Monday, February 25, 2019

Oscar Got It Wrong!: Best Adapted Screenplay 1935

The Contenders:

Captain Blood
The Informer (winner)
The Lives of a Bengal Lancer
Mutiny on the Bounty

What’s Missing

I can’t say that I’m an expert from the films of this era, but I can say that I was quite surprised at some of the films that aren’t here. Specifically, David Copperfield, A Tale of Two Cities, and Les Miserables all feel like natural nominations, and none of them would be wholly undeserved. There are three others that I think could easily be here. By modern standards at least, The Bride of Frankenstein would be considered an adapted screenplay, and while it’s silly in places, it would still be a fine one. The 39 Steps was based on a novel, and is one of Hitchcock’s early great films. The other one I would think about including is Ruggles of Red Gap, a vastly entertaining film that should have gotten more love come Oscar time.

Weeding through the Nominees

4. I’m probably punishing it unjustly, but whenever I think of this version of Mutiny on the Bounty, I’m left thinking only of Charles Laughton and pretty much nothing else. I know the story, but it’s a story that I know at least in part because of other adaptations. Given the amount of acclaim the movie got at the time, I’m not surprised it was nominated, but there were other adaptations that I think could have been here and deserved it more. I don’t hate it, but I don’t love it that much, either.

3. The thing that The Informer has going for it more than anything is the performance of Victor McLaglan. I don’t doubt that this is a faithful adaptation of the original story on which the film is based, but it’s the story that gives me the most problems here. Gypo Nolan, assuming he is portrayed accurately, was created as the sort of character who can’t find his own backside with two hands and a flashlight. That very much affects how much I’m going to like the film. I don’t mind characters who aren’t smart, but I do mind them when they are so dumb as to beggar description.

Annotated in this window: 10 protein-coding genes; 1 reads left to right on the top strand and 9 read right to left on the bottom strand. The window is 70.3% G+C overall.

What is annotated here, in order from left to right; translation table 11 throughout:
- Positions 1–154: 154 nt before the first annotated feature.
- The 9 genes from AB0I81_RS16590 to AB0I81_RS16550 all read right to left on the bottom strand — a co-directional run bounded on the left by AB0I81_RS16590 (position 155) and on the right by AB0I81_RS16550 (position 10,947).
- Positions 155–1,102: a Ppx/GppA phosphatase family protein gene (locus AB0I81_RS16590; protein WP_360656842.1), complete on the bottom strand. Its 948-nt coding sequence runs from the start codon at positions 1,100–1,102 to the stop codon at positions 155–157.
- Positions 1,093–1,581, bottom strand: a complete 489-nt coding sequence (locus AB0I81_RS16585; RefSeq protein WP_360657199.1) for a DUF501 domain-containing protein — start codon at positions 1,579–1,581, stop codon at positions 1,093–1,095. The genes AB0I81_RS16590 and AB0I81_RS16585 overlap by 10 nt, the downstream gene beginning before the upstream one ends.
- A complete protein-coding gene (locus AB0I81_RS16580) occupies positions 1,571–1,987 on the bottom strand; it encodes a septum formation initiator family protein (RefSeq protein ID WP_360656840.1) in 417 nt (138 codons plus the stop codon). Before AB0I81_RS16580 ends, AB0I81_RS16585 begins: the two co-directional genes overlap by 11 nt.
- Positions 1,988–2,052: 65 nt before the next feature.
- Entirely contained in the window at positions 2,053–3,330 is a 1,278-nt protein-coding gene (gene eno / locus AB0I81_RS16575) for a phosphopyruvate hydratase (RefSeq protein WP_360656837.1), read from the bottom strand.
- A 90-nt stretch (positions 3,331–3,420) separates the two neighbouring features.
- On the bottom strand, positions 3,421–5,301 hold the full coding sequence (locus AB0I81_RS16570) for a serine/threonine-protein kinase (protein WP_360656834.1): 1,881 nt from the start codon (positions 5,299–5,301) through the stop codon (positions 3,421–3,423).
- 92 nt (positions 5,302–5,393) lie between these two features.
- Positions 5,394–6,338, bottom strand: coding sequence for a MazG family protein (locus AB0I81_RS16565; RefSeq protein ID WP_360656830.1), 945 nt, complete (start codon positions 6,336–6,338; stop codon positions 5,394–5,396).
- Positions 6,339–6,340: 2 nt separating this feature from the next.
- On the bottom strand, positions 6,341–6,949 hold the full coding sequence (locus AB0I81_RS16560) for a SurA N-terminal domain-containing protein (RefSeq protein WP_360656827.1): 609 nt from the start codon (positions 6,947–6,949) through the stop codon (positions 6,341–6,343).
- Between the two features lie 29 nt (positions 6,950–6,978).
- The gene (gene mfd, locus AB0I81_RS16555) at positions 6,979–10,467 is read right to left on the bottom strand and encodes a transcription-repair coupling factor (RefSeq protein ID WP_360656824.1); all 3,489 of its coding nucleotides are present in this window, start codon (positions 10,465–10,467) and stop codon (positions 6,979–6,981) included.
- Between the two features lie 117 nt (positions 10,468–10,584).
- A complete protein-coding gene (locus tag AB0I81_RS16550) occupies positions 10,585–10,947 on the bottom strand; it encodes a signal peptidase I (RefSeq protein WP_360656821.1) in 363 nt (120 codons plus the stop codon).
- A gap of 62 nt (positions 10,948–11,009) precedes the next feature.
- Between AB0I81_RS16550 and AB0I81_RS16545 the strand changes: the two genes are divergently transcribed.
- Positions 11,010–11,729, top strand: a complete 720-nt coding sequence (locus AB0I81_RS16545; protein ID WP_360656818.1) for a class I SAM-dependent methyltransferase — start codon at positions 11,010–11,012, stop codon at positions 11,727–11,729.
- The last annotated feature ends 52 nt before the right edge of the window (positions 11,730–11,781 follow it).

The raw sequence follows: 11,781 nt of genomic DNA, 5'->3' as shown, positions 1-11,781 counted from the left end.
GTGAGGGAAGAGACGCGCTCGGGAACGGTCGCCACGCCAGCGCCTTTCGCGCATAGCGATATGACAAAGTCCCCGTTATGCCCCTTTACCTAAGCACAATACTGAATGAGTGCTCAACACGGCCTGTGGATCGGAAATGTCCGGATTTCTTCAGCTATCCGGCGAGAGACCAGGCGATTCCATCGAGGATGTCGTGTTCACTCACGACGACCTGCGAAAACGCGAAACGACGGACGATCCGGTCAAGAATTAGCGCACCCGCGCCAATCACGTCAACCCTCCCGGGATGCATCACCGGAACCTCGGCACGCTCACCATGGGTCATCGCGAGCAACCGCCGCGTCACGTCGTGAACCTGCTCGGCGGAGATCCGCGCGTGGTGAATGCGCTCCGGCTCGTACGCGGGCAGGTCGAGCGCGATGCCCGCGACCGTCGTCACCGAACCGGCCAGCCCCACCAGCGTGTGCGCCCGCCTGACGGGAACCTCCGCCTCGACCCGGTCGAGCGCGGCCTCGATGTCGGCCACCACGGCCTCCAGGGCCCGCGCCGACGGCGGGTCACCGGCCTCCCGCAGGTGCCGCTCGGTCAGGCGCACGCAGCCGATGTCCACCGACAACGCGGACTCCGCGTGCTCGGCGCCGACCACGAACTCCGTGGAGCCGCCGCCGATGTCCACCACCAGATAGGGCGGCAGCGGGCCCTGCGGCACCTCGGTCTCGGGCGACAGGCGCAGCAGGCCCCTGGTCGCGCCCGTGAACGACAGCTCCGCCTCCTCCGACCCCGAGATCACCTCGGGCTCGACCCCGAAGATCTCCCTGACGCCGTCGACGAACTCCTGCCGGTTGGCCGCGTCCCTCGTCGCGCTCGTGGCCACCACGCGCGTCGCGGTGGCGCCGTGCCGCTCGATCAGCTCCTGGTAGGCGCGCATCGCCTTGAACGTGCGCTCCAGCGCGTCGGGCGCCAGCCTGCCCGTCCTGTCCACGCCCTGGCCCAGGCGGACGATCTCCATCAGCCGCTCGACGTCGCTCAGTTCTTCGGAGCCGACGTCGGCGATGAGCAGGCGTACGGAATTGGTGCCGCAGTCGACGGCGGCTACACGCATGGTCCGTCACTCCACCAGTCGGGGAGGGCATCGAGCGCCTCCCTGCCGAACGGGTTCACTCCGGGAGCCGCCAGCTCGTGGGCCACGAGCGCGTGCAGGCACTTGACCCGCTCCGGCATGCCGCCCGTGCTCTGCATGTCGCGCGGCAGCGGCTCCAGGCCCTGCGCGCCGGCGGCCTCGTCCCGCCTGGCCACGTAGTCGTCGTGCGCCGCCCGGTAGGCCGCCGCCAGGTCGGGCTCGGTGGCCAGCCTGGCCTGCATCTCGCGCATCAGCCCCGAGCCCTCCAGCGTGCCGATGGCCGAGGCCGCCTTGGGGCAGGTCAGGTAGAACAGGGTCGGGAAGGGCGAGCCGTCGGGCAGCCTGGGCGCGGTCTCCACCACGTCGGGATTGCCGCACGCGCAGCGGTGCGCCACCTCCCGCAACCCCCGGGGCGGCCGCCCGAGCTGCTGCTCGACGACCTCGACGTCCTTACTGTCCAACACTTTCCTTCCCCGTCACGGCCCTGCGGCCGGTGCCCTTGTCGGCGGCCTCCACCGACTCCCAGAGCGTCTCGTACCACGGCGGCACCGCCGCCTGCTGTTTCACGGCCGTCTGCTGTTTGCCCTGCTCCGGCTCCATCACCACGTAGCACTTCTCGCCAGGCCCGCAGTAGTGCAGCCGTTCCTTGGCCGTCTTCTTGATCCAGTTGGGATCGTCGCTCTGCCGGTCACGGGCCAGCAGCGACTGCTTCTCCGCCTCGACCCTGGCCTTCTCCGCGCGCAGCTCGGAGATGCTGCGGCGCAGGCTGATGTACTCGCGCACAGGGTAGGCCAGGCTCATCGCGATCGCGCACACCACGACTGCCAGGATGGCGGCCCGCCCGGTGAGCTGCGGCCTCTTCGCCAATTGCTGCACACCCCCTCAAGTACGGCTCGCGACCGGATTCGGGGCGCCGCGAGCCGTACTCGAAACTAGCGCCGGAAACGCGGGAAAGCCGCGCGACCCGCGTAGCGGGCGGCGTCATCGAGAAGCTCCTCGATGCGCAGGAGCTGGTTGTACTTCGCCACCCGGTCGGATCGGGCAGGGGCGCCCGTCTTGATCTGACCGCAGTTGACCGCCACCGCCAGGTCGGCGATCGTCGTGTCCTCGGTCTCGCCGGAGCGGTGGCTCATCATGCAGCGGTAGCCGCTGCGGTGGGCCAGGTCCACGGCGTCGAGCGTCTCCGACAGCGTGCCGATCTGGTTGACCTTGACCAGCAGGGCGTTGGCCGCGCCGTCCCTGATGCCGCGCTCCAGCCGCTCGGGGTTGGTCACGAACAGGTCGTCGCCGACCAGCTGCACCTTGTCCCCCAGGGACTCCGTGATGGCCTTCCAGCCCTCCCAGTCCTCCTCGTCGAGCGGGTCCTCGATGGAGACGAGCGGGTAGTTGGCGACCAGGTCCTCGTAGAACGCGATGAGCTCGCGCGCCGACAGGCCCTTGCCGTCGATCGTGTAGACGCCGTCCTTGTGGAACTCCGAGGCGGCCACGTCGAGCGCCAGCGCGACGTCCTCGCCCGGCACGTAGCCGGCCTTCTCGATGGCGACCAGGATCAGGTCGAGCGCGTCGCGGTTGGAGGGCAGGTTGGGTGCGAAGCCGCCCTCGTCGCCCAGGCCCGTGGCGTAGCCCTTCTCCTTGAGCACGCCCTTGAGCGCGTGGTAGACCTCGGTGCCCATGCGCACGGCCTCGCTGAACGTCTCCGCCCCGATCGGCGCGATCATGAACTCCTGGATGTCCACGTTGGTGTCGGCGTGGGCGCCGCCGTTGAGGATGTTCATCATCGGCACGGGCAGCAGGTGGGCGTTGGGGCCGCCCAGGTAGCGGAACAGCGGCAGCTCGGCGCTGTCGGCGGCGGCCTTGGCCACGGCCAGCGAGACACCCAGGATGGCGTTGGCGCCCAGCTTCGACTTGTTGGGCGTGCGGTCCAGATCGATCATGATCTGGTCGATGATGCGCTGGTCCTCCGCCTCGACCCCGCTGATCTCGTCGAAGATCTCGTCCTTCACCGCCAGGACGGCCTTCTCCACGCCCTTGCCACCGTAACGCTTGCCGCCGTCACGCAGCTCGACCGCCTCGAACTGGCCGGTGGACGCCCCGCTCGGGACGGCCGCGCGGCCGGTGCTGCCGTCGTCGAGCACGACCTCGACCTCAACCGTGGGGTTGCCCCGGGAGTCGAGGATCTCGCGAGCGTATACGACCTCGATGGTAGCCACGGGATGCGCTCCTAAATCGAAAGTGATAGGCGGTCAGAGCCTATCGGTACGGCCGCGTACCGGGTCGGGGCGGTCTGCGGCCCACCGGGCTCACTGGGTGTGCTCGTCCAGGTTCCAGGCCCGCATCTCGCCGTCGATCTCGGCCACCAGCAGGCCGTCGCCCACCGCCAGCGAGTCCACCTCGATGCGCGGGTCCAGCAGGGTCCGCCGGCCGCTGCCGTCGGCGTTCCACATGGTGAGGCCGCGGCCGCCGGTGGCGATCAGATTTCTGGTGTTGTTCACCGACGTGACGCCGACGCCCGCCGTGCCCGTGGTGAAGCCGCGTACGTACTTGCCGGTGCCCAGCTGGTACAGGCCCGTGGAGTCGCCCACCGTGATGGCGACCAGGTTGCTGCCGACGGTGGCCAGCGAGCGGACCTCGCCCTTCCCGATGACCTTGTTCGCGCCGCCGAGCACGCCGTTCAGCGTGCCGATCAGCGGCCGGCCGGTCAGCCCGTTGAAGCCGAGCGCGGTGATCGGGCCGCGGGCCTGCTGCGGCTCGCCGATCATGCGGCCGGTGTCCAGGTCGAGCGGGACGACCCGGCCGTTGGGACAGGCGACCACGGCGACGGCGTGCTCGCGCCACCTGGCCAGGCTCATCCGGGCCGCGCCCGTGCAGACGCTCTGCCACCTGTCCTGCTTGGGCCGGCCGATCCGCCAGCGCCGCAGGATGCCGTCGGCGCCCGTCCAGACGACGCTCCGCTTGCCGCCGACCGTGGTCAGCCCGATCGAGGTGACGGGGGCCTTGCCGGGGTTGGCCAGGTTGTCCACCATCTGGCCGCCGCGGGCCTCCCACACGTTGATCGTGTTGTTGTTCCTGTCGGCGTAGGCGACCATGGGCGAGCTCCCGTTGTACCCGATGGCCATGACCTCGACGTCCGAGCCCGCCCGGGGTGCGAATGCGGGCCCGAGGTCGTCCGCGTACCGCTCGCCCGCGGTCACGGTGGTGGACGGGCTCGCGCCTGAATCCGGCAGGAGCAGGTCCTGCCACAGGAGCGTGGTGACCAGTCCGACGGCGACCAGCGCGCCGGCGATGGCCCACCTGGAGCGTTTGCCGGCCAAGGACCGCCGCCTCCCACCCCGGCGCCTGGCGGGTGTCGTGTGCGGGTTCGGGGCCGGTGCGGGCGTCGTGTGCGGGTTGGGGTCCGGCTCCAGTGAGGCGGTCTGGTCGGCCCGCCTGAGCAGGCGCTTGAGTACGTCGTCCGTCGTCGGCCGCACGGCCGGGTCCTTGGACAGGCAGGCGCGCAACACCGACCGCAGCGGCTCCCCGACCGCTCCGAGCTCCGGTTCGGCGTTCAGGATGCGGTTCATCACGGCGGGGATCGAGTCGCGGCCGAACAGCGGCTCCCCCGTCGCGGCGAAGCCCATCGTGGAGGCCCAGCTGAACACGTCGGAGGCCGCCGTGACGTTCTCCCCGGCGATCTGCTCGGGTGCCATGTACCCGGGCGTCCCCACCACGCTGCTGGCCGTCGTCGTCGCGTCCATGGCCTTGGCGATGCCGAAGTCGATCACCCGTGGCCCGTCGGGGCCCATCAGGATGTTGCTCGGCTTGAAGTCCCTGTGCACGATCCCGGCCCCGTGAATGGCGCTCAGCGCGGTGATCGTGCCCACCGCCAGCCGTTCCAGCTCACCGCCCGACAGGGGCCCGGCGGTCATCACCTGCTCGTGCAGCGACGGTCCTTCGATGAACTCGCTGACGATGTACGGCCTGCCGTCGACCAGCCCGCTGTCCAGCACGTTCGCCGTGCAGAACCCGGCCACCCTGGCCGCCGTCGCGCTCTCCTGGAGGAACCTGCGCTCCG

2. Technically, Captain Blood wasn’t actually nominated, but got a great deal of love for a write-in campaign. Of these four movies, this is the one I like the best and the one I’m the most likely to want to watch at any given time. It turns out to be pretty influential as a film, too. Really, though, it’s not the screenplay that recommends it, but the action and the great chemistry between Errol Flynn and Olivia de Havilland. There’s a lot to love here and it probably should have been nominated, but it’s not my winner.

1. The Lives of a Bengal Lancer might seem like an odd choice for screenplay, but there are a few things in this movie that are quite surprising, given the era. This time in the movie industry still had a great deal of melodrama in a lot of the films. This is one that, despite being a war film, managed some subtle ideas, like a military colonel wanting to connect with his son but not being able to do so. That’s unexpected from this era, and that sort of delicate writing deserved some love. Even if it’s not my ultimate pick, it’s the one I’d pick based on the nominees.